Smaller connections also benefit from wedging to hold fast. Fasteners with standard 60° threads experience vibrational loosening because of the gap between the crest of male and female threads. To combat this problem, a locking fastener from Spiralock Corp., Madison Hts., Mich., adds a 30° wedge ramp at the root of the thread of the standard 60° thread form. Still mating with standard 60° male fasteners, the wedge ramp allows the bolt to spin freely relative to female threads until a clamp load is applied, which improves resistance to vibrational loosening. In dynamic and static testing at Goddard Space Flight Center, for example, the nuts stayed tight even under sine excitation of 24.7 Hz at 2g and random excitation of 20 to 400 Hz at 2g rms.

Isolating with plastics

Besides avoiding vibration generation, another approach is to squelch it. “In shaft-to-shaft connections, many coupling types can produce vibrations when connecting improperly designed or misaligned parts. To address this, servo-insert couplings feature polyurethane spiders between the coupling's hubs to dampen vibrations,” saysZwick.

Plastic cam followers reduce noise in the same way; for example, metal components clinking together on dry-cleaning garment tracks can be incredibly noisy. “While plastic cam followers will reduce noise of a dry-cleaner garment track by 6 to 10 dB by absorbing shock and cushioning the ride, industrial applications require cam followers with precision runout and high load capacity,” says Bartosch. He adds that in addition to significant noise reduction, cam followers with plastic outer races can carry high load.

Similarly, plastic gears absorb energy for noise reduction of 3 to 6 dB. “A gear made of stable, tension-free materials (and not injection molded) reduce noise even further,” says Bartosch. A cast-in metal core reduces thermal expansion of the gear by up to 50% to further increase stability. In practical terms, a stable material allows for tighter backlash and higher quality class gear. For example, using stable plastic gears, a CNC gear hobbing machine can consistently produce AGMA class 11 metal gears.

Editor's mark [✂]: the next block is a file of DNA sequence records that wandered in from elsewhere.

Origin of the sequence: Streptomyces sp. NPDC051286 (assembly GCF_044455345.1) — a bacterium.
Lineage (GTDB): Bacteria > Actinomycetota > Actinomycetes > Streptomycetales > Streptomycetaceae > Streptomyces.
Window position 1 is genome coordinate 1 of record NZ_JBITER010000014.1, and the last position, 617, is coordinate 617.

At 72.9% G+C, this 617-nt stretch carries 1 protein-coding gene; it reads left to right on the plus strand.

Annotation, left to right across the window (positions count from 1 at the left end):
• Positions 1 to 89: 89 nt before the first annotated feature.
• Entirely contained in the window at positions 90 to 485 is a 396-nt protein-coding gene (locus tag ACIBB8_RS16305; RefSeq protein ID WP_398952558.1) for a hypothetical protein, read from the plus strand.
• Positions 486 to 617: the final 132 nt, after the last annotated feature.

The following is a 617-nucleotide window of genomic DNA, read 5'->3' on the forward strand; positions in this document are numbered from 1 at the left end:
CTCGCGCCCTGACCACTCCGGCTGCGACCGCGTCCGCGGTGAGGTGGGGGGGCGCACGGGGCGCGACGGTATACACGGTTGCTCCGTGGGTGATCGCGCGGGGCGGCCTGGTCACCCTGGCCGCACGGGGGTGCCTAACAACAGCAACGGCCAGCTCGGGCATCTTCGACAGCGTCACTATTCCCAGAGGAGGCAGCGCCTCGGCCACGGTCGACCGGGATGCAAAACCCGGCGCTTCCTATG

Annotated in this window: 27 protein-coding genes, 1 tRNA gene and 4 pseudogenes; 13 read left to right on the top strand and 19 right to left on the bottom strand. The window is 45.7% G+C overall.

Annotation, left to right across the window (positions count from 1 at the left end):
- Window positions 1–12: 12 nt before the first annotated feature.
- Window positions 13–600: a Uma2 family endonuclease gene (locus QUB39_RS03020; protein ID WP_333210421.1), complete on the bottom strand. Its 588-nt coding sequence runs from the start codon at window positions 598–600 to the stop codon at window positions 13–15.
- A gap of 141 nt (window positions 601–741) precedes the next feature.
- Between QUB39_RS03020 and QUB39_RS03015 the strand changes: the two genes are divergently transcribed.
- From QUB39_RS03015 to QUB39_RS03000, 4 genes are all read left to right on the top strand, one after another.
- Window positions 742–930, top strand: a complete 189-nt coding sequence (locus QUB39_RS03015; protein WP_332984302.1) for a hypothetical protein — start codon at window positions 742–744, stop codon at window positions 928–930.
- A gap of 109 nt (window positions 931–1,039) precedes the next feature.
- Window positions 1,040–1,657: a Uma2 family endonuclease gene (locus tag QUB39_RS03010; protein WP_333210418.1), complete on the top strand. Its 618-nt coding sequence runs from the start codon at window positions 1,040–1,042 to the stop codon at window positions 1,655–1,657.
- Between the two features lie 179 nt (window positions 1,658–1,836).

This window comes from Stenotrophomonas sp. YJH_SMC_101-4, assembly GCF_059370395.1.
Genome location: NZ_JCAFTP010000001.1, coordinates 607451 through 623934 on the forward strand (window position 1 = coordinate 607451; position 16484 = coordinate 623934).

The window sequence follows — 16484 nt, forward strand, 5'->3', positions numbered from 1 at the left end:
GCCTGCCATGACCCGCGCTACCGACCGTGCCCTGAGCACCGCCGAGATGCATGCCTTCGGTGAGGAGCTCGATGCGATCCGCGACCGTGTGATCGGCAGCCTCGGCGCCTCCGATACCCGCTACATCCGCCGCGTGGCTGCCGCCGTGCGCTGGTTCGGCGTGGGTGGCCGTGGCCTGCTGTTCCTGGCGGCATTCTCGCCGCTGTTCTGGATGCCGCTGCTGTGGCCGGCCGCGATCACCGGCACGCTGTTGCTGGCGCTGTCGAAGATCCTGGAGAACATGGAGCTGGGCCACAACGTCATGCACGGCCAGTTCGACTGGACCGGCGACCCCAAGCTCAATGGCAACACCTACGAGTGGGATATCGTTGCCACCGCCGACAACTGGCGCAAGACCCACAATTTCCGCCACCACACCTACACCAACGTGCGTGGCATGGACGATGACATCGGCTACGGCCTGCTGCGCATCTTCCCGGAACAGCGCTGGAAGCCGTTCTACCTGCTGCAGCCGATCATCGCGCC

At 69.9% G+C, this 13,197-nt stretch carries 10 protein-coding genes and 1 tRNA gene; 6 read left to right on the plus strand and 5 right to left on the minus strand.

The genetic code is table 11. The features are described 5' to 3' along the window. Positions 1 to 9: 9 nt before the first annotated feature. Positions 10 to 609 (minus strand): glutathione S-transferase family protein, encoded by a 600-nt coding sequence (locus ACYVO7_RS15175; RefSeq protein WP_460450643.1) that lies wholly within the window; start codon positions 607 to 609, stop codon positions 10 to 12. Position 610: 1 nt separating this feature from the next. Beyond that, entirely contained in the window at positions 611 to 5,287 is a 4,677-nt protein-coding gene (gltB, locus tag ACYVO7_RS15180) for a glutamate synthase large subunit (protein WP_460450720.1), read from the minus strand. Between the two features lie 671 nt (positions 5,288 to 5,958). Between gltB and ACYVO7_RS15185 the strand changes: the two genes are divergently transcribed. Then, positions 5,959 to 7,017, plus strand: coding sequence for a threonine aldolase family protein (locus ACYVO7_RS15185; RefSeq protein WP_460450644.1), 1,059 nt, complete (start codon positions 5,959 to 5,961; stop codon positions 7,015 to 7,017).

That said, when plastics are at risk for swelling due to moisture, backlash must be increased to accommodate the dimensional change. “The bigger gap between the teeth of mating gears can produce clicking, especially if the gear speed changes or in stop and go applications,” adds Bartosch.

What if a metal component does its job well, save for its conduction of vibration? “Linear ball bearings exhibit metal-to-metal contact, which allows transference of vibration, and fretting corrosion caused by vibration,” says Ray Stojonic of Pacific Bearing Corp., Rockford, Ill. The area of each ball in contact with the shaft is a small pinpoint, measured in thousandths of an inch. The balls cut through oil and grease film, dent the shafts, and cause metal-to-metal contact with the shaft. “The high load on both makes for high stresses, so that eventually metal particles fret off, accelerate wear, and even cause catastrophic failure,” says Stojonic. There is a solution to this problem, however, by adding a coating to the screw's inner channels. The coating absorbs vibration while still allowing designers to benefit from ballscrew precision. “Teflon-based lamination materials on the aluminum parts absorb vibration and prevent it from transferring through equipment,” Stojonic explains.

Cushioning with fluids

Fluid, a natural cushion, is another tool that can be used in the battle with vibration. Damping modules for pneumatic semiconductor isolation tables, for example, provide good isolation from vibration even at frequencies above 5 Hz. Similarly, oil buffers vibrations running through bearings. Oil-supported clearance in bearings is usually only around 0.1 to 1µm. “But under pressure, oil takes on the properties of a kind of temporary solid, enabling it to separate and protect the rolling elements,” says Lee Culbertson, president of Royal Purple Ltd., Porter, Tex.